- Iron deficiency also shows as yellowing between leaf veins, but it hits young leaves on plant tops and branch tips first.
- Sulfur deficiency starts with the newest leaves, turning them yellow throughout.
- Potassium deficiency shows itself when leaf edges turn bright yellow, but the inner leaf stays green. Older leaves show symptoms first, and leaf edges soon turn brown.
- Nitrogen deficiency shows up as a general yellowing. Older, inner leaves turn yellow first. As it progresses, yellowing moves outward, eventually reaching young leaves, too.
You only need to act in accordance with the symptoms listed above. You can address a potassium or nitrogen deficiency by buying a particular soil, and a gardening store consultant will be able to advise you on how to do that. Furthermore, you can also limit how frequently you water your plants.
Is my Mango sunburned?
You can easily tell if your Mango (your Mangifera indica) has a sunburn. In this case, your plant will change color, starting to turn yellow or white, much like it does on us.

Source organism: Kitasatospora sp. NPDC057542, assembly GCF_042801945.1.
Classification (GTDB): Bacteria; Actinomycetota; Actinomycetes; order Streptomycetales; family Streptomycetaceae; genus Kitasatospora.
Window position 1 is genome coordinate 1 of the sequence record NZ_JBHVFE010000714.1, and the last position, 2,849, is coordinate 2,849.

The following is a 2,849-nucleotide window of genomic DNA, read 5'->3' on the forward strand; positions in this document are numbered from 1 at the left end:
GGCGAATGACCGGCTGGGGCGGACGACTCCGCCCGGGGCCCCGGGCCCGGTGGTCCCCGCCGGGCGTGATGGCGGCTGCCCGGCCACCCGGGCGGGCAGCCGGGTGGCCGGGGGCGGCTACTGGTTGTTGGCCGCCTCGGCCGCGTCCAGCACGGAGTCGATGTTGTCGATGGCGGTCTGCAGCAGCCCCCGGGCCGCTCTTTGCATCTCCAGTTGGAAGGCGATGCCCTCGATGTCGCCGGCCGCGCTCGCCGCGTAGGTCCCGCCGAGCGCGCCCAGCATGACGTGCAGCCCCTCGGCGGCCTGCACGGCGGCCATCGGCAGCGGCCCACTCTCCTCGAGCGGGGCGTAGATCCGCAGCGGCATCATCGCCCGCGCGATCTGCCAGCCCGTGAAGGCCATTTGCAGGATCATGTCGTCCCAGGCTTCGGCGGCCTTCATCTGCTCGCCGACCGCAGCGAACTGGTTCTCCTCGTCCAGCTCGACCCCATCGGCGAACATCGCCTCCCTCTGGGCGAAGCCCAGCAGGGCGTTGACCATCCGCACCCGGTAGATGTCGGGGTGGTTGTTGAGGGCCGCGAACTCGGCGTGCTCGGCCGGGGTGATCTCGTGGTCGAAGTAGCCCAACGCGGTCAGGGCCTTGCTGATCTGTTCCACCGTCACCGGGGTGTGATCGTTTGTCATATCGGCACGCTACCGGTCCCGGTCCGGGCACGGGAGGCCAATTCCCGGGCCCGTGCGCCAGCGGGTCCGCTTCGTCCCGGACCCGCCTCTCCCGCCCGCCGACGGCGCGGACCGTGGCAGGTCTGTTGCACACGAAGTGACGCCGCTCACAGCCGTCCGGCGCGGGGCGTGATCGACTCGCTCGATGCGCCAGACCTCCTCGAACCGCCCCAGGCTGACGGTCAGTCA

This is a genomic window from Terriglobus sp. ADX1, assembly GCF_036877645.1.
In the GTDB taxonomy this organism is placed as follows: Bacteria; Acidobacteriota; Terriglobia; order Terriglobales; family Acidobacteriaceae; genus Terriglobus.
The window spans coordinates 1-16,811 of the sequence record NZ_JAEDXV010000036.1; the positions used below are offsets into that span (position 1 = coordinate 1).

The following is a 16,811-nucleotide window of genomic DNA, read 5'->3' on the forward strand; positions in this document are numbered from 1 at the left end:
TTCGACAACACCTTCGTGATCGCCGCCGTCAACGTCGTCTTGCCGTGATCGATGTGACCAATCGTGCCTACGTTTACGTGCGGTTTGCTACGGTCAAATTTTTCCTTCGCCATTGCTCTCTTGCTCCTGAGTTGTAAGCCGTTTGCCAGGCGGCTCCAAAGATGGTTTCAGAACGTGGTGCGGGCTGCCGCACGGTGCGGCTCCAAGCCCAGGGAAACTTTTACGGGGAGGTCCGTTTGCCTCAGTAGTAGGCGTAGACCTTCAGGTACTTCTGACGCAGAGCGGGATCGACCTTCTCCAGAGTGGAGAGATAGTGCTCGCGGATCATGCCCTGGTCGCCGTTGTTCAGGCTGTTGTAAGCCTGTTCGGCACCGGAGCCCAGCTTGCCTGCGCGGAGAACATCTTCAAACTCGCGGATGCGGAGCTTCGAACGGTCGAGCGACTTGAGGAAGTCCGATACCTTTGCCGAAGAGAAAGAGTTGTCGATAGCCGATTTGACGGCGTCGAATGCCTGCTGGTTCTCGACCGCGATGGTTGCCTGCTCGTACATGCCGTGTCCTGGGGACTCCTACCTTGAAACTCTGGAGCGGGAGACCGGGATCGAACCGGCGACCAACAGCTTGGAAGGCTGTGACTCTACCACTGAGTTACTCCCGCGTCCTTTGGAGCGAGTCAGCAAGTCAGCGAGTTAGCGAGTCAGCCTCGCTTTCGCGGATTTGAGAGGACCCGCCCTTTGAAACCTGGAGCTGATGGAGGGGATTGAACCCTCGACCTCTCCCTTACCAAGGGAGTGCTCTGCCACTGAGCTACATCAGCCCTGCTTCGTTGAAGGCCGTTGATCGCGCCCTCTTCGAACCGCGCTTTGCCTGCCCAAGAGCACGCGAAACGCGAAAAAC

As we saw above, the leaves of your Mango can also change color if it receives too much water or insufficient light.
However, there is a way to tell if it is sunburn; look at the bottom of the yellow leaves, the ones that have a shaded area closer to the root, if this area stays greener, it is probably sunburned, not something else.
Why are my Mango leaves turning brown?
A plant’s browning leaves are typically a symptom that it has been sunburned and has been exposed to excessive amounts of direct sunlight. Don’t worry; your plant probably won’t perish as a result, but its growth will be negatively impacted.
Should I leave my Mangifera indica in direct sunlight?
No! Don’t leave your Mangifera indica (or Mango) in the sun if it displays the symptoms mentioned above; that’s why it’s in such a bad situation.
As stated in the paragraph above, the cure is straightforward: simply position your plant’s Mango so that it is out of direct sunlight. With proper watering and this method, your plant should quickly come back to life.
Why are my Mangifera indica leaves drooping or wilting ?
In most cases, this happens when your Mangifera indica lacks water. This is especially the case for large plants, naturally they need more water than others.